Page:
Q:

What happens when you stop breathing?

A:

Quick Answer

When a person stops breathing, he becomes at risk for heart problems and possible brain injury due to the lack of oxygen in the blood, according to Healthline. Heart problems may occur if the body's blood pressure drops suddenly, resulting in decreased blood oxygen levels.

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Full Answer

There is a wide range of treatments for apnea, the medical term for stopped or slowed breathing, including surgery and weight loss. These treatments are specific to the cause of apnea, which can affect people of all ages, explains Healthline. Those causes include intracerebral hemorrhage, cardiogenic shock, a head injury, choking in people over the age of 1, seizures, pulmonary embolism, pulmonary edema, pneumothorax, meningitis and a heart attack.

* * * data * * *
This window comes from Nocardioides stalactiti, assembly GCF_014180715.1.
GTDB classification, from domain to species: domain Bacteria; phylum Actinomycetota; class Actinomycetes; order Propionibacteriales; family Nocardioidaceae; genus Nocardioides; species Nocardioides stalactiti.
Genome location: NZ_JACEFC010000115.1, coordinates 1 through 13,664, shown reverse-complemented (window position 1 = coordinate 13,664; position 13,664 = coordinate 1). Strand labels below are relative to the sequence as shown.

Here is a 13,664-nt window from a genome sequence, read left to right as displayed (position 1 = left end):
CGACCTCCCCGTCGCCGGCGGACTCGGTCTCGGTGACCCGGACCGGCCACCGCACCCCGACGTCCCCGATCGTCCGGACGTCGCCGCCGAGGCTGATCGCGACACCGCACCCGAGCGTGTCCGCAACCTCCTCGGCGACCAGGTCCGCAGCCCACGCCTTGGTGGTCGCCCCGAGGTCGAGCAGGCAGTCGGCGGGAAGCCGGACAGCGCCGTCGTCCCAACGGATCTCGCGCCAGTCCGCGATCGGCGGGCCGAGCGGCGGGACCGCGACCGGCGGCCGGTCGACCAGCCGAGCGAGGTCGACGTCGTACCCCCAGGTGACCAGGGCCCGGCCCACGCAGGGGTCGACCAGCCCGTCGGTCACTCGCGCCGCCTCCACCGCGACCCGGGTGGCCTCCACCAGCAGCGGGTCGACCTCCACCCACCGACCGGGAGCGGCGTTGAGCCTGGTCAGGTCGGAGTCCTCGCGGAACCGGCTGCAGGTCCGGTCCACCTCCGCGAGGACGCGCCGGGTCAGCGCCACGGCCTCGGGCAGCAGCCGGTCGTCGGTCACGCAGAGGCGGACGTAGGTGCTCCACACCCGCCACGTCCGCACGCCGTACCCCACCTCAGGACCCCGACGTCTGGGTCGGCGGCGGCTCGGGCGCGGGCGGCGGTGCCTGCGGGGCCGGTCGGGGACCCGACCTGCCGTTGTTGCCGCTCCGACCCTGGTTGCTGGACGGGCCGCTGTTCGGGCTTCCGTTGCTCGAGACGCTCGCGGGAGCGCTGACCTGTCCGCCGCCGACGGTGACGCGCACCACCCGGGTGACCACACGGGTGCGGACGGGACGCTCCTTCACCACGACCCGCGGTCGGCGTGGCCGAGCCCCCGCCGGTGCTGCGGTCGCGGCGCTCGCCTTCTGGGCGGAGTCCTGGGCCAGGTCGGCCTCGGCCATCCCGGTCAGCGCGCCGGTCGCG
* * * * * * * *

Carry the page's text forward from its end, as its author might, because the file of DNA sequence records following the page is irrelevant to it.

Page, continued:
There are different types of apnea, and they most commonly occur while the individual is sleeping. There are also many reasons for a person to stop breathing, especially in his sleep, notes Healthline. Breathing stops or is slowed while a person is asleep, and the condition is called sleep apnea. Sleep apnea may be the reason an individual develops chronic or loud snoring; choking or gasping while sleeping; daytime fatigue; headaches; difficulty concentrating; memory problems; dry mouth; frequent urinating at night; or sore throat upon waking.

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